Loans secured against taxi medallions, once a profitable income source for a host of U.S. credit unions, have soured in recent years as ridesharing services such as Lyft and Uber take a growing slice of the market.
The shift toward rideshare services has left credit unions holding billions in delinquent loans related to these medallions — a type of operating license that some municipalities require taxi drivers and companies to purchase in order to operate cabs. And while many of the credit unions impacted are based on the East Coast — particularly in New York — at least one institution in Los Angeles holds substantial taxi medallion debt.
Hollywood-based First Entertainment Federal Credit Union had at least $20 million in taxi medallion loans on its books as recently as 2015, according to two sources with direct knowledge of the financial institution’s loan portfolio. The sources, who spoke on the condition of anonymity because they were not authorized to disclose the information, said the taxi loans began to sour in 2015, and First Entertainment set aside millions to cover write-offs. The set-asides rose in both 2016 and 2017, before falling last year, the sources said.
The medallion debt was part of a collateralized loan package First Entertainment purchased in the early 2000s, according to the sources. These loans were typically made to drivers in cities such as New York, San Francisco and Chicago where medallions at their peak could cost hundreds of thousands of dollars. Los Angeles does not have a taxi medallion program — it has nine taxi franchise operators, and drivers are licensed through an L.A. Department of Transportation program.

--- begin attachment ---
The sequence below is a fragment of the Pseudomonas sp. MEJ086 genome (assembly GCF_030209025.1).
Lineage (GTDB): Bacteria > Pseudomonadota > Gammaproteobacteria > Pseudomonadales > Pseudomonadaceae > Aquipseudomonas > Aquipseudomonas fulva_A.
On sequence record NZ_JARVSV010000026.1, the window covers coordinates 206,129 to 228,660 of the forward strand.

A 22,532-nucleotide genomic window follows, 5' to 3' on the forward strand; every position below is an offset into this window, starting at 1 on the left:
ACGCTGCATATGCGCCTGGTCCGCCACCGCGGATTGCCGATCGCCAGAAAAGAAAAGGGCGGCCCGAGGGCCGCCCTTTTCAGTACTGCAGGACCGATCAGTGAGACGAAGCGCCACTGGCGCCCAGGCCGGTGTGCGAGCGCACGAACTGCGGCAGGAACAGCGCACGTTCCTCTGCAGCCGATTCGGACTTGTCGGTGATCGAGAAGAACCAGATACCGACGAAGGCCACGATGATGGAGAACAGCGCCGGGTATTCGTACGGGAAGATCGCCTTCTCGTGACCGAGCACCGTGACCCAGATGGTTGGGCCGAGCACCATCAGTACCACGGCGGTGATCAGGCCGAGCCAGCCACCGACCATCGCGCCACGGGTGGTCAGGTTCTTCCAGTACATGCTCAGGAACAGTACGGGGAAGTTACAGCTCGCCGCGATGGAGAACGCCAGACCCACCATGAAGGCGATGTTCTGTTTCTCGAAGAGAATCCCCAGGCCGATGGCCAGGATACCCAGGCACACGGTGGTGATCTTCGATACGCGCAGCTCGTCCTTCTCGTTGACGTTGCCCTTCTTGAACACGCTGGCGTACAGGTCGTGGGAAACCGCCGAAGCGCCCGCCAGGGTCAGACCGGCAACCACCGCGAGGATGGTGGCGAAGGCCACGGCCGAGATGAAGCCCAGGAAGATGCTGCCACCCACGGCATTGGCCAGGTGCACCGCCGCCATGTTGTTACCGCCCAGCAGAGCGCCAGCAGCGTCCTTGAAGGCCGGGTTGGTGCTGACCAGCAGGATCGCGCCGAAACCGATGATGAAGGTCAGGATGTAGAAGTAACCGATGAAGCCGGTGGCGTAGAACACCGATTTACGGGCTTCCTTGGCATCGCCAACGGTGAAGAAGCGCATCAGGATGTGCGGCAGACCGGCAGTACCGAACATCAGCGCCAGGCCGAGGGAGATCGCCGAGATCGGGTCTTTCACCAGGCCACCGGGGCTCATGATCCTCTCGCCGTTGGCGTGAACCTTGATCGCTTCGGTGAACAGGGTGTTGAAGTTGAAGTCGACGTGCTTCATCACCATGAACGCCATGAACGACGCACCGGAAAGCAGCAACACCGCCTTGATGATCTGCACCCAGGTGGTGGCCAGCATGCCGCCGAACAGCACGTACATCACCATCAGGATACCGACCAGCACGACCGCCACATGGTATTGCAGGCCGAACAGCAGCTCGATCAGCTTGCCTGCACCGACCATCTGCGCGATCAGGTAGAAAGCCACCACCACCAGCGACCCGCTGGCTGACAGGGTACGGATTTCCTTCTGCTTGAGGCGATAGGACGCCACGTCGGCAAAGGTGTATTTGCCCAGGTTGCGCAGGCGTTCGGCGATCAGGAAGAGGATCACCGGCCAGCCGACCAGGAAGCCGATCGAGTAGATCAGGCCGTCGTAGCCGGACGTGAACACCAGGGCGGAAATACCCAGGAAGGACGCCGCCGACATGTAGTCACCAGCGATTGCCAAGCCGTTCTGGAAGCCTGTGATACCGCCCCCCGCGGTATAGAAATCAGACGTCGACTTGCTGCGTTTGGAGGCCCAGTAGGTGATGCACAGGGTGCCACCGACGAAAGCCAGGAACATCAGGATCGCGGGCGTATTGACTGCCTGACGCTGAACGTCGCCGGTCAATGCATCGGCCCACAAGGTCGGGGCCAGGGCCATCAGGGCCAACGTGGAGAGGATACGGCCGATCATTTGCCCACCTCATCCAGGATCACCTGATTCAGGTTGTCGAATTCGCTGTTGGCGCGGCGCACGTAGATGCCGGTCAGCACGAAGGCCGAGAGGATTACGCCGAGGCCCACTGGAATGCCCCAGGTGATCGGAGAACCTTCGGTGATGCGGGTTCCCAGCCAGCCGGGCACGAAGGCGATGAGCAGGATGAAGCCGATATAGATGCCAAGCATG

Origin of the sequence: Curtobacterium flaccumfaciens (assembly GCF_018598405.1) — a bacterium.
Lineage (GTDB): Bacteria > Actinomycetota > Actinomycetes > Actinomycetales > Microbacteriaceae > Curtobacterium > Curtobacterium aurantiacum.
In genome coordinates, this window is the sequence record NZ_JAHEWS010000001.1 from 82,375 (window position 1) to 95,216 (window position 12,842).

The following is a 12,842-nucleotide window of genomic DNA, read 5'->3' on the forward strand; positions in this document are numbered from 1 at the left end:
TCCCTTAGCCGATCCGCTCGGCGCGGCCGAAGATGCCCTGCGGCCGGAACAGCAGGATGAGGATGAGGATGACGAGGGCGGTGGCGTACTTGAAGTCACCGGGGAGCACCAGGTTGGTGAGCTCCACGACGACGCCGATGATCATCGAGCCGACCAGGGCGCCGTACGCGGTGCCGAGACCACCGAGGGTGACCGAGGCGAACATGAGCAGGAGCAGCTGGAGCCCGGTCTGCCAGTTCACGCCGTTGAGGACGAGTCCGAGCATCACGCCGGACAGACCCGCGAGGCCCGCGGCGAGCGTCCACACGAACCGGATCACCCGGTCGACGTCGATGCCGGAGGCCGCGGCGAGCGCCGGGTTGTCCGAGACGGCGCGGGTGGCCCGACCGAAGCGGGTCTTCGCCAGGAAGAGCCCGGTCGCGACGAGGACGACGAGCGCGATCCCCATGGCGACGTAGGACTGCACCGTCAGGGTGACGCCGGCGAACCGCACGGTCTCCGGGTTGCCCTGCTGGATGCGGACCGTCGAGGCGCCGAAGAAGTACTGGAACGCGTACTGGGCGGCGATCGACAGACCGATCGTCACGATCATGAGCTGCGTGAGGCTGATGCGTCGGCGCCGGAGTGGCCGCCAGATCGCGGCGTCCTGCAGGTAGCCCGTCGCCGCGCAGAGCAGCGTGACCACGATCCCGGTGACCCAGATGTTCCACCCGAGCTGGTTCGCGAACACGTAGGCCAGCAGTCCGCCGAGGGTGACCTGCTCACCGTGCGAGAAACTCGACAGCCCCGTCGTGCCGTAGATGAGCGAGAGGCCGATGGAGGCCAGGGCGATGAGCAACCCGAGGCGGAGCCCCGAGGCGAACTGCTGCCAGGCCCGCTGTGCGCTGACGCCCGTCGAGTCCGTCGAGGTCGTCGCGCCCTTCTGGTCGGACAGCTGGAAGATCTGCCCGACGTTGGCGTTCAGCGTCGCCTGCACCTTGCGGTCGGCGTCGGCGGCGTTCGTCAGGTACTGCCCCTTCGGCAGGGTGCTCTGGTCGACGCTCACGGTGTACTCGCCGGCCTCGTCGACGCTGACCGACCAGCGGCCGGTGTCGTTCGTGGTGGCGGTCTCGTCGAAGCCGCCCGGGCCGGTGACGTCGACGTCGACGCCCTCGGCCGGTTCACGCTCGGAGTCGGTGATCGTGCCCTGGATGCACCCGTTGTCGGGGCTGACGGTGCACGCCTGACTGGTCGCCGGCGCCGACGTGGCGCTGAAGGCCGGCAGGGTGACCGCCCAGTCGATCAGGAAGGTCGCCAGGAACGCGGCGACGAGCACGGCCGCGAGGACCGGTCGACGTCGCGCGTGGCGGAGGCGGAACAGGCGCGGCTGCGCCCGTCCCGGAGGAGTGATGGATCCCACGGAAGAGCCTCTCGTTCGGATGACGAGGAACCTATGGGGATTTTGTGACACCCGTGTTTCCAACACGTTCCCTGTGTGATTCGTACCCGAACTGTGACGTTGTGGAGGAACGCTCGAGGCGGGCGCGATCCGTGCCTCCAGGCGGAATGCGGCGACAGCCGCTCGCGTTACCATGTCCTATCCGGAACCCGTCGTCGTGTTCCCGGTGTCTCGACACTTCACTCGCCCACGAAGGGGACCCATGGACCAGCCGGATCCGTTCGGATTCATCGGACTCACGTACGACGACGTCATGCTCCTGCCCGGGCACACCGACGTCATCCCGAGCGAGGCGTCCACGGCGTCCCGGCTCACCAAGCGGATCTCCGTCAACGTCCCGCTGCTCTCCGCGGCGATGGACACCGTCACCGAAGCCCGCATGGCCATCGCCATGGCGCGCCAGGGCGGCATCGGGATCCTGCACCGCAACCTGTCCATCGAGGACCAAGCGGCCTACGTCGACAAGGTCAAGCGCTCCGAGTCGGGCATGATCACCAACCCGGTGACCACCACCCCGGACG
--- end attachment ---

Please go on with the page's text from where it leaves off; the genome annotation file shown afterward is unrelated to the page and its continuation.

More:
The medallion loans were seen at the time as a safe bet, according to the sources and other industry experts. But as Uber Technologies Inc. and Lyft Inc. quickly rose to prominence, demand for taxi services fell sharply, and medallion owners have struggled to pay off loans taken out to purchase the licenses.
“Uber and Lyft came around and decimated the market,” one individual who has seen First Entertainment’s books said. “At the time these loans were made, no one could have imagined — they were good, solid investments.”
According to this person, the delinquent medallion debt was partially responsible for a rise in set-asides to cover loan defaults First Entertainment reported in 2015, 2016 and 2017 — years when ride sharing services solidified their dominance over taxis. The institution’s so-called “loan loss allowance” at its peak in 2017 represented 1.8% of the credit union’s total outstanding loans. The allowance came down to 1.6% in 2018.
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